Learning and Improving

While some time has passed since the WGA temporary service outage  we had back in August, I wanted to share some more about what we've learned since then and the steps we've been taking to prevent this sort of thing from happening again.

First off, we've been taking another hard look at our operations and the tools and processes we use to run the validation service for WGA, and we've made some changes including to how we roll out updates to the back-end servers (it was a specific upgrade to our system that analyzes product keys that caused the issue in August) and we've been adding to and improving the tools used to make sure our infrastructure is solid. As part of that, we've revamped the monitoring that is used to track what's happening within our server infrastructure so that we can identify potential problems faster - ideally before any customer gets impacted. But also as part of that, we've been making changes in how we can help our customers when an issue does arise that impacts them. In addition to Web based support, live support is also available worldwide. In North America, we are implementing 24x7 customer support and phone based technical support, so customers can log an issue, check the status of an issue, and get information at any time.  Outside North America, we are looking into implementing the same 24x7 schedule - more to come on that later.   Free support for WGA-related issues is provided worldwide (at least Microsoft won't charge you but your phone company might for the call) for all customers as well.   

Second, beyond the strict operations processes we've also been looking again at how we can prepare ourselves better to respond to critical situations like an outage or problem. Since August we have conducted more than a dozen ‘fire-drills' designed to improve our ability to respond to issues affecting customers or that could impact the quality of the service.  These ‘fire drills' are practice scenarios that prepare people for action in the event of an actual problem.  These ‘fire drills' have been done in several different manners, including carefully planned drills, surprise drills, and even drills in the middle of the night.  Unfortunately for me, this means sometimes participating in phone calls very late at night or early in the morning.  One recent call happened on a Tuesday at about 1 am. This particular drill did expose a an area for improvement and the call continued until after 2 am so we could document the issue (we have since followed up on that issue)..  I know my wife wasn't crazy about my cell phone ringing next to the bed at 1am, nor was I, but I am glad we're doing the drills. The team is now better prepared overall to take the right action and take it quickly.

The third thing we've been giving a hard look at is how we help customers who discover that they have inadvertently purchased non genuine copies of Windows, so that they can get genuine. Back in October, we announced some new legalization offerings for Windows XP customers, but another thing we've done is made changes in how quickly customers can get legalization kits from us, so that we can promptly deliver these kits anywhere in the world, generally in less than 2 weeks.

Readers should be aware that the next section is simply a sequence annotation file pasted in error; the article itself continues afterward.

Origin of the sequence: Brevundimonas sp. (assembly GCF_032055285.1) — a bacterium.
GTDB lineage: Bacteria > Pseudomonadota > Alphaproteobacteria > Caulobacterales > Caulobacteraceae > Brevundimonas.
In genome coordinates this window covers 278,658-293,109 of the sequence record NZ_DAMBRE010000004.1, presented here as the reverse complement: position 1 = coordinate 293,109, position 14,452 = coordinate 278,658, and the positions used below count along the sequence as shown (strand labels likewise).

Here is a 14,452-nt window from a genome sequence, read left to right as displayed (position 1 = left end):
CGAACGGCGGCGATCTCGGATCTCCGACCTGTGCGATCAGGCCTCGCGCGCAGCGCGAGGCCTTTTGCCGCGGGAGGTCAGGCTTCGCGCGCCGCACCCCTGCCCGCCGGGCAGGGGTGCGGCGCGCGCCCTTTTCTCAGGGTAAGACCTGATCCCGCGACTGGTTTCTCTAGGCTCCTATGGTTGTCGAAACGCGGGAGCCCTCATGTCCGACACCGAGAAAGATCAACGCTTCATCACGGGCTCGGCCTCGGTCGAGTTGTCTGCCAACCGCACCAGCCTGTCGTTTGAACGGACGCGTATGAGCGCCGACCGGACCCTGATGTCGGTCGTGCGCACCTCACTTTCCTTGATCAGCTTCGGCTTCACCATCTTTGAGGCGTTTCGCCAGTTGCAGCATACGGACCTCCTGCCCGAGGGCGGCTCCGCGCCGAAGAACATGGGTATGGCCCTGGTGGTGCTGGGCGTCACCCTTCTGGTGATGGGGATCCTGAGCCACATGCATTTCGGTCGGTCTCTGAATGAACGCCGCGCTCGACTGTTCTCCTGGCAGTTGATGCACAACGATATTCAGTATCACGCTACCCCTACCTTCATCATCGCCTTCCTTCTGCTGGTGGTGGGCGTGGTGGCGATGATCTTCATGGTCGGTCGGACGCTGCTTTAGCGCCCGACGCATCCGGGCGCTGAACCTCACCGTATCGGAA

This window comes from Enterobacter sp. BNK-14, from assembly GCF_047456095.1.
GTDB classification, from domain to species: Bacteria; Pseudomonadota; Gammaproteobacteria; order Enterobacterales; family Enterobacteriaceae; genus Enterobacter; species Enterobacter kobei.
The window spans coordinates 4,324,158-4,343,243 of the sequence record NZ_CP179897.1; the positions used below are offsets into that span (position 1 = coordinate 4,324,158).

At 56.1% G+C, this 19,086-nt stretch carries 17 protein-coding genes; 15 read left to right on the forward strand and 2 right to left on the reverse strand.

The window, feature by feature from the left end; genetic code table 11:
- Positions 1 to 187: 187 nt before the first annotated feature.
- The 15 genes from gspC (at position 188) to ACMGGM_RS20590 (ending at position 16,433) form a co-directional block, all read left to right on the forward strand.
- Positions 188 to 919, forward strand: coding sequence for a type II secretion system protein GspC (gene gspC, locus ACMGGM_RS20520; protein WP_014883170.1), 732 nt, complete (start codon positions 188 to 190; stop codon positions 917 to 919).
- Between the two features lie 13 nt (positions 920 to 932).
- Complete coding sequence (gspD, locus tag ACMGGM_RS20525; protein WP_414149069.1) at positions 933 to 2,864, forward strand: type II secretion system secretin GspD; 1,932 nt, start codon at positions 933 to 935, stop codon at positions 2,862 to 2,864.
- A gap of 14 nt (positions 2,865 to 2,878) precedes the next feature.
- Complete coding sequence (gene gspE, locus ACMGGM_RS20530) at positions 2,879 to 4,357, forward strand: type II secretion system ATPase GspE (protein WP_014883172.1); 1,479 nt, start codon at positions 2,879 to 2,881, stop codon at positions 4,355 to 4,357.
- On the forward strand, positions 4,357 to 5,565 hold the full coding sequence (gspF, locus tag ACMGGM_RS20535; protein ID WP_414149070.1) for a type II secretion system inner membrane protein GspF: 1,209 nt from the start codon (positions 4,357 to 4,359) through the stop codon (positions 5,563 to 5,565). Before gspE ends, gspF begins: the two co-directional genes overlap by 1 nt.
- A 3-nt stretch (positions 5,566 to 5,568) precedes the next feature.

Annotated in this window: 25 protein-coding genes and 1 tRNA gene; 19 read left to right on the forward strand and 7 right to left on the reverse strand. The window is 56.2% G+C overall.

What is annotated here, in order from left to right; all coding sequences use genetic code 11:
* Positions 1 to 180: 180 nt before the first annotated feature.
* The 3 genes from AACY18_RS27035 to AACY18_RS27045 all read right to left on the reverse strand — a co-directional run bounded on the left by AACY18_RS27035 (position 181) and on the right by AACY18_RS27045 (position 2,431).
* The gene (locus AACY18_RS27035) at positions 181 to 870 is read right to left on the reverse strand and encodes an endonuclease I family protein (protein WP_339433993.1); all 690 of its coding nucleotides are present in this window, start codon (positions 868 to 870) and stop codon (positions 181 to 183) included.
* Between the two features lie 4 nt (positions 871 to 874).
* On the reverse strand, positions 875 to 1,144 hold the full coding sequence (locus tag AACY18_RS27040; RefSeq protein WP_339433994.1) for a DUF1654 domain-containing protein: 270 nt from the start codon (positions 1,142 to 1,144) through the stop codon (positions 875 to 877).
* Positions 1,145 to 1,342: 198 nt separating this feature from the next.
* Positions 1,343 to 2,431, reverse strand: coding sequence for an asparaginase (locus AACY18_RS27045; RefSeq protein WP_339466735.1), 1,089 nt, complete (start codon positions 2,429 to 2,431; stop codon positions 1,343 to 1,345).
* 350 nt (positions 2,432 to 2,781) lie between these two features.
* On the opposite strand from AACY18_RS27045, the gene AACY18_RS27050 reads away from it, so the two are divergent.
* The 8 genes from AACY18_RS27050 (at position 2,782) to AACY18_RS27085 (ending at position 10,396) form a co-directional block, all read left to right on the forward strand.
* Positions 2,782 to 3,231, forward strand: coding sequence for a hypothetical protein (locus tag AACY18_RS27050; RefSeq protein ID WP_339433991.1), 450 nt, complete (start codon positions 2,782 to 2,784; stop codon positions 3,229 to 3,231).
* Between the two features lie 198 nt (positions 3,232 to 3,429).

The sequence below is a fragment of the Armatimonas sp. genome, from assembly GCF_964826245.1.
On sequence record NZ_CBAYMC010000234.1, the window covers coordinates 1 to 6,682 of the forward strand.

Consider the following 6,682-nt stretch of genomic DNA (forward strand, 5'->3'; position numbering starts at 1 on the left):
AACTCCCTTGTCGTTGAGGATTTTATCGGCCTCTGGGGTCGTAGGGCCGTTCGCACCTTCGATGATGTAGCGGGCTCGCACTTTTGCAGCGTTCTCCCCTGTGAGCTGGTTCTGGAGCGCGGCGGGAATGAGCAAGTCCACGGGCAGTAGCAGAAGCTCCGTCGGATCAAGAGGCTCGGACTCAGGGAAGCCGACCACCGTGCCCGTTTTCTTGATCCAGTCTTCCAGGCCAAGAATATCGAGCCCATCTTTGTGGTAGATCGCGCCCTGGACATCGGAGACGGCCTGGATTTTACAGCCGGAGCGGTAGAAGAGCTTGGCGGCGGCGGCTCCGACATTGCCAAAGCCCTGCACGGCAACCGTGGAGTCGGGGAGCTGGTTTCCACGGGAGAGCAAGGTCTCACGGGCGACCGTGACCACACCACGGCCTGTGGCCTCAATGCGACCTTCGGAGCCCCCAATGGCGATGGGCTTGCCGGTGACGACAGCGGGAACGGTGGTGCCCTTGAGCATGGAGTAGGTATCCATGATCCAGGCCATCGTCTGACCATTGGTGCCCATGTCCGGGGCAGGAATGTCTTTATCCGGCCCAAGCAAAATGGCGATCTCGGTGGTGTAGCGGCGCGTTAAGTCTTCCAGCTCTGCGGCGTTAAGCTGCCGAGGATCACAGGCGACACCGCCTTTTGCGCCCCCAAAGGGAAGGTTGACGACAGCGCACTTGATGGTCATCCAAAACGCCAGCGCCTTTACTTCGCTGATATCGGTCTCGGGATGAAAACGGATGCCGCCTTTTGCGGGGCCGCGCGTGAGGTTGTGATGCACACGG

The result of our thorough reviews of our operations and procedures is that, over the past few months, we have learned a lot and by making these changes and addressing issues and problems as they arise, we have been strengthening our ability to help customers through problems they may experience with WGA.  We want to build more trust in WGA by earning the trust of our customers every day.

As we move forward, I hope you'll continue to give us feedback on anything you see with the program, big or small, good, or bad.  We're listening!

Comments (4)
  1. Corrine says:

    Thank you for the update.  Communication is important for a better understanding of issues the WGA Team is faced with as well as the changes being implemented to solve those issues.  

    Happy Thanksgiving.


  2. ioniancat21 says:

    A hopeful conclusion will be that WGA and the rest of the activation tools get abandoned. They serve no purpose other than to annoy the paying user. It’s real purpose of stopping counterfeit Windows registrations is a failure.

    Anybody with half a brain can crack Windows XP or Vista despite WGA so do you assume alexkoc that Microsoft’s newer WGA incarnations will actually stop crackers, my guess is that it won’t and is doomed to fail and will never work. I know that this is your job and I’m sorry to be heavyhanded about your career but unfortuantely, the WGA sector of Microsoft is a lost cause and will never be successful and is probably Microsoft single biggest failure as this is one of the few released Microsoft products that doesn’t work, will not work and will never work. Microsoft could do other more important things with this wasted revenue.

  3. RunCDFirst says:

    the way i see it is if i have to take my time in calling microsoft i should be able to charge them a fee lets say 50.00 each call due to them wasteing my time because they think that my copy of the os is pirated each and everytime that i would have to verify my copy of the os.

    after 90 days of free phone support they charge a fee. so what stops the end user of chargeing a fee to microsoft for the unnecessary wpa/wga Phone calls to verify that the copy is Legal.

  4. anony.muos says:

    I respect WGA and dont mind it as a legal user. Can your team produce WGA files which cannot be replaced with patched ones or ones that cannot be patched….what if the WGA files are protected using encryption or something. I get jealous when my friend simply uses an illegal patch to bypass WGA.

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